Old Providence Journal: This stunning, 1906 Beaux Arts building at 203–209 Westminster once housed the Providence Journal, but they rapidly outgrew the space and moved to a new building in 1934. The American Renaissance, 3½-story building featured a colossal Corinthian column, heavy projecting cornice, and elaborate dormers with console pediments. Sadly, metal sheathing was added as part of the Downtown 1970 Master Plan. This clumsy attempt at modernization obscured much of the building’s gorgeous exterior. Thankfully, a major project in 1983 restored it to its former glory, however, the building has been subject to recent scrutiny. A Washington D.C.-based developer wants to transform it and the adjacent building into the hip, microloft-style Hive Hotel.
Wilkinson: Located at 210–216 Westminster, this 1887–1900 five-story building was modernized to house Lerner Shops. It stood empty for 20 years prior to its conversion to 12 residential units and 3,200 square feet of commercial space at the end of 2004. The decorative stone tiles were removed and the original facade was restored and improved.
Lapham: Located at 284–290 Westminster, this nine-story building completed in 1904 was framed by decorative pilasters and decorative frieze shared with the Tilden-Thurber Building. Cornish Associates is currently constructing, expanding, and renovating three historic properties including this building.
Ira N. Goff Pianos and Organs
I recently bought two trade cards to use in collages, but I must say it wasn’t just the imagery that caught my eye. I was intrigued by the location of this business at 168 Westminster. I wanted to learn more and found out a good deal about Ira N. Goff and John O. Darling during my research. I also found the below photo from 1906 in which you can clearly see Goff & Darling Pianos on the right side.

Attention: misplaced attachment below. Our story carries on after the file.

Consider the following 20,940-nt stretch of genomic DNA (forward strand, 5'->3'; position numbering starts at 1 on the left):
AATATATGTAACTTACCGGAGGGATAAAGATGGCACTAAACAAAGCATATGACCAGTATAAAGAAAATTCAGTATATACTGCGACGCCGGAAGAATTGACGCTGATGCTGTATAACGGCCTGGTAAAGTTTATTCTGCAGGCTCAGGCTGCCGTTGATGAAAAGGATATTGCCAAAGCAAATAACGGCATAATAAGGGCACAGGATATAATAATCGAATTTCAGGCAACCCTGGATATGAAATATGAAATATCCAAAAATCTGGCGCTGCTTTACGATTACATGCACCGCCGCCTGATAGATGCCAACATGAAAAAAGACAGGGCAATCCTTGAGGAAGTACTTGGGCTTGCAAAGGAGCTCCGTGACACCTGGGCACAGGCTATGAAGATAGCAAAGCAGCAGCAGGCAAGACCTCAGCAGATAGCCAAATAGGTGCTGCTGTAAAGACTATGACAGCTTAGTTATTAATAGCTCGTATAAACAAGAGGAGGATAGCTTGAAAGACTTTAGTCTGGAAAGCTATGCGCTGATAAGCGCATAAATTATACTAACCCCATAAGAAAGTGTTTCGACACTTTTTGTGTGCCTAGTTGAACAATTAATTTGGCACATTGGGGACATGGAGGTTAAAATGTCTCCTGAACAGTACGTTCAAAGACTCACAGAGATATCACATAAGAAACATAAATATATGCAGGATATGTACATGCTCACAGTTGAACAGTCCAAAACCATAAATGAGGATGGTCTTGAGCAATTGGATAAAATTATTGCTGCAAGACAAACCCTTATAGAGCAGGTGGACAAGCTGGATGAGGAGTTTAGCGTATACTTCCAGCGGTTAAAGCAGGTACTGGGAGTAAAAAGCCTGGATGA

Ira N. Goff was born in Providence on August 20, 1849 into one of the city’s oldest and most honored families. Through his brother-in-law, Goff started work in the piano business at Barney and Son. In 1876, he set up his own business on Westminster opposite the Boston Store. He remained at this location for more than 10 years. John O. Darling was made a partner in November 1885, and soon thereafter, the firm moved to 268 Westminster, across the street from Cherry & Webb, as you can see in the photo. Goff married Mary Attmore Whaley in Newport on November 19, 1874 and they had three children. He died on February 6, 1917.
John O. Darling was born in Providence on December 24, 1852. He was educated in public schools, leaving high school during his second year due to poor health. After his health improved, Darling worked at the Providence Mutual Insurance Company for three years and then worked as a bookkeeper for a wholesale grocery store for two years. His next position was with Eugene F. Phillips (American Electrical Works), where he stayed for 10 years. Darling was one of the pioneers in this line of work, selling wires for the earliest switchboards in the telephone exchanges and electric light stations.
On July 6, 1880, he married Mary Rousmaniere Bosworth. By 1919, he was remarried, as indicated in this entry in Music Trades, Volume 57; May 31, 1919: “John O. Darling, member of the old firm of Goff and Darling Piano in Providence, R.I. which went out of business more than a year ago, following the death of Mr. Goff and the settlement of his estate, was recently married to Miss Nina Leviton of Providence.”
Other Victorian Era Trade Cards – Westminster Street